US 20040049422 A1
A system and method for printing coupons at various specialty departments within a retail store at the time a product selection is made, but prior to the point-of-sale. The coupons preferably provide incentives for complementary goods based upon the selected product, and may also take into account shopping history or other factors relevant to a particular consumer. The coupons are provided on a rotating basis in preferred examples so that particular coupons are selected from a pool of available incentives, but each purchase instance may result in a different set of coupons being attached to the product.
1. A system for generating a printable discount coupon in a retail store comprising:
a plurality of terminals at specialty department locations, each terminal including a label printing mechanism, and having an interface for receiving information about a customer's product selection;
an incentive datastore having data describing available incentives, the available incentives being associated with particular product selections; and
mechanisms within the terminals responsive to received information about a customer's product selection to access the incentive datastore to obtain at least one incentive description associated with the customer's product selection and print a coupon implementing the incentive using the label printing mechanism.
2. The system of
3. The system of
4. The system of
5. The system of
6. The system of
a communication network coupled to the plurality of terminals;
a central controller coupled to the communication network comprising data processing mechanisms and the incentive database.
7. A locally printable product label comprising:
a product information portion having information specifically relevant to a particular consumer selection printed thereon; and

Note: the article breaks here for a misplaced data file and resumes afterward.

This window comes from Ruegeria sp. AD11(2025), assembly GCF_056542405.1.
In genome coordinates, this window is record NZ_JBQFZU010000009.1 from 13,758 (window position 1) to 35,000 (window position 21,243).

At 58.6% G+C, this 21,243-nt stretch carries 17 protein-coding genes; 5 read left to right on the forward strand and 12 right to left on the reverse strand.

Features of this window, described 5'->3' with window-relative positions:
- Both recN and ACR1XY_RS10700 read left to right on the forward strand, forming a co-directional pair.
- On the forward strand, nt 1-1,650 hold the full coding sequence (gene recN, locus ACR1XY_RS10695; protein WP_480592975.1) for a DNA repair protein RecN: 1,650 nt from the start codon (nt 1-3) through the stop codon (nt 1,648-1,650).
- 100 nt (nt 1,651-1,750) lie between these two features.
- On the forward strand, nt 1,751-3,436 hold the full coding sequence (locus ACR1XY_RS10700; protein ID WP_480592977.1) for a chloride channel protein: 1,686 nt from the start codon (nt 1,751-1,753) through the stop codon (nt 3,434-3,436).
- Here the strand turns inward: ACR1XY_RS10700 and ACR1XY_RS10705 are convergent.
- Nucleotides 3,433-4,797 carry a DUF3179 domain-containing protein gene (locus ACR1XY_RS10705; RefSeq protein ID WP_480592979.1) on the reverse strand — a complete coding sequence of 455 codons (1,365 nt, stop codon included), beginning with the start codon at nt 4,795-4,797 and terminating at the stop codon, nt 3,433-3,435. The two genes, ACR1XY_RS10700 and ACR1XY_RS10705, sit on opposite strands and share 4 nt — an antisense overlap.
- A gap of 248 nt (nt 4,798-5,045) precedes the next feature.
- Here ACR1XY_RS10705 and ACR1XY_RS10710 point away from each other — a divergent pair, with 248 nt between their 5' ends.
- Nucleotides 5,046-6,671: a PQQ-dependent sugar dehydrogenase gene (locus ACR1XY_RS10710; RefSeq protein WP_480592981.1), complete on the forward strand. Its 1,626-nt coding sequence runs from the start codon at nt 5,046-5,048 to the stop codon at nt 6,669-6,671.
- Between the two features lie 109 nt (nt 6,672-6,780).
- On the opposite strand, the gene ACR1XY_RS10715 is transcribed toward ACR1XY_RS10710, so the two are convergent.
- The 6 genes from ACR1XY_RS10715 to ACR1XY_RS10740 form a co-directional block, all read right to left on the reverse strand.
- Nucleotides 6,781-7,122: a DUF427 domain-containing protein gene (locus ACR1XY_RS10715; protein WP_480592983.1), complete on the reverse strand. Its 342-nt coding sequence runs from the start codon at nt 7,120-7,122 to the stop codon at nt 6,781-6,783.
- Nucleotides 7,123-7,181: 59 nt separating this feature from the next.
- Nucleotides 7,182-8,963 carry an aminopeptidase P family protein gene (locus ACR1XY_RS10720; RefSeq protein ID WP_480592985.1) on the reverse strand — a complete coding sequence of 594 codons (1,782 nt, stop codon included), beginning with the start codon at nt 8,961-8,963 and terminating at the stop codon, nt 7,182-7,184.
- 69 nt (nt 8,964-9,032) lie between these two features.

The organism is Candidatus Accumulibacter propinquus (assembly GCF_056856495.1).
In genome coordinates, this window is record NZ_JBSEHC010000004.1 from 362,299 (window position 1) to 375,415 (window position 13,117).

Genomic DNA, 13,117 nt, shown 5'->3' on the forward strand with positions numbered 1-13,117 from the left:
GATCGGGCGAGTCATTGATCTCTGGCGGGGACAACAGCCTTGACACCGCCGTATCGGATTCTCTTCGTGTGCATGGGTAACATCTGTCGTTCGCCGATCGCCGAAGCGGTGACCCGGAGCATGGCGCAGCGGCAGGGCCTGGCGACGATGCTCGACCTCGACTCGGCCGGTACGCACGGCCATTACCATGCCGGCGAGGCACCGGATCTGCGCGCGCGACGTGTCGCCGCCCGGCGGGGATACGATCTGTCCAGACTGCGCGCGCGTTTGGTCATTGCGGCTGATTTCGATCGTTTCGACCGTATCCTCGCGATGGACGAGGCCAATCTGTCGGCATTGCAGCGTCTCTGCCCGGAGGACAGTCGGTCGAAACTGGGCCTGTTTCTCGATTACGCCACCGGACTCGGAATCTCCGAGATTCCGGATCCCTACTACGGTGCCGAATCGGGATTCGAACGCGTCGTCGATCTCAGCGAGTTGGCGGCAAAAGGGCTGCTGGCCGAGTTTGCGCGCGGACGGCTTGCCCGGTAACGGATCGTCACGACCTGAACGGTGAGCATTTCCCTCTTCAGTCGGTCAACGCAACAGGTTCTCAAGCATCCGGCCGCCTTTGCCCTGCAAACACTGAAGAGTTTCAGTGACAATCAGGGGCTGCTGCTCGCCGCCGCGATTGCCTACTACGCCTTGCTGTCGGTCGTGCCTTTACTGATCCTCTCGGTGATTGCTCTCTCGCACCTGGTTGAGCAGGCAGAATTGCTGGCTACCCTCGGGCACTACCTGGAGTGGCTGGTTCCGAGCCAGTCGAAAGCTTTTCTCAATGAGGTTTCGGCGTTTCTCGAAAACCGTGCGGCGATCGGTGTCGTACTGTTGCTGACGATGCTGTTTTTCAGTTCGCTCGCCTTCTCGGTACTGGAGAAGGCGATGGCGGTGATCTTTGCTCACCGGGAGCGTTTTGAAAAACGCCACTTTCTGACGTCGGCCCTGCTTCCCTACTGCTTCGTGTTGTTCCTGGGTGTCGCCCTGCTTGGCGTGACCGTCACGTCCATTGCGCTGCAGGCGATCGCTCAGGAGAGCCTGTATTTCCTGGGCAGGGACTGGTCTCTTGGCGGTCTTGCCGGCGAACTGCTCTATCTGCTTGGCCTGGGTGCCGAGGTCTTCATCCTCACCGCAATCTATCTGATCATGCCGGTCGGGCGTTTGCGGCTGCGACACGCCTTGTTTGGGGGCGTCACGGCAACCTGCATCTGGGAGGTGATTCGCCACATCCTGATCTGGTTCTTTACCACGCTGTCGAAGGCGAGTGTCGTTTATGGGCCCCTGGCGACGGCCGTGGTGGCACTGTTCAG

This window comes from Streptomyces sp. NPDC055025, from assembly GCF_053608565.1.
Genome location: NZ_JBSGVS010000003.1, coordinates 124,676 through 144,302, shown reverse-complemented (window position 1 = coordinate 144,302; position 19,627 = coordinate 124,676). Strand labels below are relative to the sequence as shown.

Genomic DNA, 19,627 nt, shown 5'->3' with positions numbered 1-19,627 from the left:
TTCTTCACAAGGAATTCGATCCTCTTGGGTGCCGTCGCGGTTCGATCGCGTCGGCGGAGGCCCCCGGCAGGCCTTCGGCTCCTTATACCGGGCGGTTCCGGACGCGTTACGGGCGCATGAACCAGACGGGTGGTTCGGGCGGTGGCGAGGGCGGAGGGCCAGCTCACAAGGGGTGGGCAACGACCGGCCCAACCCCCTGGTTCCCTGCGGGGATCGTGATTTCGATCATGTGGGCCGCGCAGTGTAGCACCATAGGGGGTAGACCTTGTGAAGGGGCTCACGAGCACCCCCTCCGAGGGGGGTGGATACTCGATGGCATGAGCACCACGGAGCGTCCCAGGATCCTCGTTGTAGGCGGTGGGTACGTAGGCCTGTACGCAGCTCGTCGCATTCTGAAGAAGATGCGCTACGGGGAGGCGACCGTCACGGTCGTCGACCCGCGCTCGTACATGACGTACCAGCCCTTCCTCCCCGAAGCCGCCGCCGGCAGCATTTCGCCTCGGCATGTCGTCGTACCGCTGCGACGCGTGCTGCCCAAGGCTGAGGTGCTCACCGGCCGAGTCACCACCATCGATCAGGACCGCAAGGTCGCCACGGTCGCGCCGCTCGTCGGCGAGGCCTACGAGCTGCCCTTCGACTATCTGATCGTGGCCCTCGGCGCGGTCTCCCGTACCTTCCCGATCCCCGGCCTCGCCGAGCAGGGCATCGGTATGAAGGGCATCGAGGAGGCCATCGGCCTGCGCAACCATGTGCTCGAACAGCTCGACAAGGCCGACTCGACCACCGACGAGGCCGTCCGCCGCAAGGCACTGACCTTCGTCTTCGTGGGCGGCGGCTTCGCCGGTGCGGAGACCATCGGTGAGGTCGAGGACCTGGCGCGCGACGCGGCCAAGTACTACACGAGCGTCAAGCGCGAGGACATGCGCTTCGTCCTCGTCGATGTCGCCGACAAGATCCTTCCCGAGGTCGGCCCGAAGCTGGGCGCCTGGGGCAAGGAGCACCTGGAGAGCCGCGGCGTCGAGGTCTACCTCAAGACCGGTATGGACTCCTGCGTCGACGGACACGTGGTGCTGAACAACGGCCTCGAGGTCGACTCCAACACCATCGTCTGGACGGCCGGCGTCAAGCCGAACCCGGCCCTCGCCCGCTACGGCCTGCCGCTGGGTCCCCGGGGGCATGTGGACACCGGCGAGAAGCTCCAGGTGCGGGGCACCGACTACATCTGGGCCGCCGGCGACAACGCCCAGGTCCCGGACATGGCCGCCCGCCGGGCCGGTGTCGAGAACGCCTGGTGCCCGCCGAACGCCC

a coupon having an incentive offer that is specifically relevant to the particular consumer selection.
8. The product label of
9. A terminal for use at a specialty department in a retail environment, the terminal comprising:
a label printing mechanism;
an interface for receiving information about a customer's product selection; and
coupon processes operable at the time of a customer's product selection that are responsive to received information about a customer's product selection to identify at least one incentive description associated with the customer's product selection and print a coupon implementing the identified incentive using the label printing mechanism.
10. The terminal of
11. The terminal of
12. The terminal of
13. Software for generating a coupon in response to a consumer product selection comprising:
product selection processes for identifying information about a specific customer product selection, the information selected from the group consisting of product type, name, brand, quantity, grade, price per unit, UPC, weight, source, and shelf life;
coupon selection processes for identifying one or more coupon offers associated with the information identified by the product selection processes; and
printing processes for printing a product label comprising both information about the specific product selection and a printed representation of the coupon offer.
14. A method for implementing a marketing incentive program comprising: